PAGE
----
You've seen the bumper stickers, you've heard your friends wax self-righteous that they've already done it. Now it's your turn: Vote, dangit.
Ten days to go, and here's why you want to vote now. Not tomorrow, not next week, and definitely not on election day.
I sat in on a meeting a few days ago for partisan volunteers who are aiming to work the precincts on election day. It was an interesting talk, from a strategy perspective. The on-the-ground democratic strategizers are predicting - assuming, preparing for - regular and systematic challenges to every voter with any iota of irregularity worth challenging in any precinct that has traditionally leaned blue. A misspelling of a long ethnic name, a discrepancy between "street" and "avenue" on your drivers license, a typo that transposes a couple of numbers in the address on your voter registration card. If you live in a heavily democratic zone, expect there to be any guff that can be cooked up over your right to vote. It may not happen, this may be a regional over-reaction to national scrapping between the big guns, but after Florida circa 2000? I'm not gonna call it conspiracy theory; the democratic brass aren't calling it that either.
In historically democratic precincts, it won't just be about throwing individuals off the rolls - that's small potatoes. The real goods are in a different goal: slowing down the lines at the polls until people by the handful or the dozen or the hundred get bored, cold, or compelled to go back to work/pick up their kids from daycare/return to the demands of their lives before they reach the front of the line to cast their vote in those blue-hued precincts. Even if your personal data line up like the moon in the seventh house, the time will be taken - if you are in those precincts - to inspect your credentials. Slowly. Carefully. Painstakingly. Just, ya know, to make sure you're legit. While someone in line behind you considers if they can really wait another five minutes before their kid's daycare closes, or their afternoon shift starts, or that chill in the November air turns out to be too much for their elderly lungs.
It is difficult to face this head on right there on election day. It's an effective strategy, one that is easily wrapped in the patriotic flag of protecting the integrity of the vote - wouldn't want all the Mickey Mouses that ACORN registered (that surely slid right through the voter verification process, natch) to actually cast any of those fraudulent votes, you know.
But there is a counter-strategy, and this is it: vote early before the deadline grows short on those long lines. Maybe you'll be that person who will leave the line if you have to wait more than half an hour that day; make your vote count by going to vote this weekend or some day between when you don't have that pressure on you. Maybe you will have all day and then some to wait in line on November 4th: doesn't matter, your presence in line that day will make the line incrementally that much longer, and you may be the straw in the camel's back that causes another voter to leave because the line is just too long.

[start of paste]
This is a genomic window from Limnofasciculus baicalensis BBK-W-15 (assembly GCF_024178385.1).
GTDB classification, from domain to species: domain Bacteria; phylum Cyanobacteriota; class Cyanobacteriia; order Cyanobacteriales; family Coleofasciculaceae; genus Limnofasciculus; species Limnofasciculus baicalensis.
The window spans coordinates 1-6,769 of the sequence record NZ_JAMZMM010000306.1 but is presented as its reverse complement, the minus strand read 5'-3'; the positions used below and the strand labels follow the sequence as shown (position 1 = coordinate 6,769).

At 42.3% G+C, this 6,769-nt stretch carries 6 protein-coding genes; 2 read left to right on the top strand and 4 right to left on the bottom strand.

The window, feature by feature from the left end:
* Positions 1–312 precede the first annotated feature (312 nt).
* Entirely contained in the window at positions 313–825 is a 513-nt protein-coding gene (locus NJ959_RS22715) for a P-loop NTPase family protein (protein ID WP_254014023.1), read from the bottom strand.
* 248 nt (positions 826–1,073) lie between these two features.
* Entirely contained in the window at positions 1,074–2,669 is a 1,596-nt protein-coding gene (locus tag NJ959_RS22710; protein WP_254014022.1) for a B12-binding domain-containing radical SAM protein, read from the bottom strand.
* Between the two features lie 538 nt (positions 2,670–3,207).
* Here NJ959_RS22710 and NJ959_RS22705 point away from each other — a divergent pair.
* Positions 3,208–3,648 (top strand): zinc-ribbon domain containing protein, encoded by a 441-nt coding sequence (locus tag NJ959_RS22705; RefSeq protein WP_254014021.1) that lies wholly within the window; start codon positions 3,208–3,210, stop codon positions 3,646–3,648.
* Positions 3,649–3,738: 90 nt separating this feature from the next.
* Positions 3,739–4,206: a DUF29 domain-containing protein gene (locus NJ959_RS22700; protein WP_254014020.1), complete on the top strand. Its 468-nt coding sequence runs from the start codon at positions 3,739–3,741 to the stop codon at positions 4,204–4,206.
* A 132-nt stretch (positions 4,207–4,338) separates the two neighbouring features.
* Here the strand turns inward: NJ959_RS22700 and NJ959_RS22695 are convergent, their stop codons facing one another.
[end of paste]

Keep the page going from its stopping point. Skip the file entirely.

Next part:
No one who has the ability and the wherewithal to vote before November 4th should be taking a space in line that day.
Especially not in historically democratic precincts. Especially not with the stakes so high, and the potential so overwhelming for shifting not only the presidency, but the House, the Senate, and a whole raft of local races toward a more tolerant, peaceable, and progressive future.
Now, I know, not every state has early voting. So you can preemptively excuse yourself from my brow-beating if you are from Maryland, Rhode Island, or Washington (Oregonians: hats off to you for running another 100% mail-in/drop-off election - a great end-run around this kind of meddling in the rights of working people to cast their votes).
And if you are one of those people who have the time to take off a half day, or even a whole day? Consider hiking your own bad ass down to your local democratic headquarters this weekend to see if they are recruiting volunteers to work on election day. In my region, the main block of volunteers will not be used to defend vote challenges or get tangled up in arguments over whose driver's license is legit, but will be outside on the lines in target precincts bringing warm beverages, bottled water, snacks, chairs, coats, whatever might be needed to keep every voter from leaving that line before they have cast their vote. Even if you drop your ballot for a Green or an independent candidate, you can bet that protecting voter rights in democratic districts where the republicans will be targeting their voter challenges will be a likely way to protect the other independent-minded voters among us. It's a chance to participate in democracy in a larger way than just hanging your chad and moving along; you might even meet some interesting folk.
And if you can't afford to spend election day at the polls, even better reason: Vote. Now.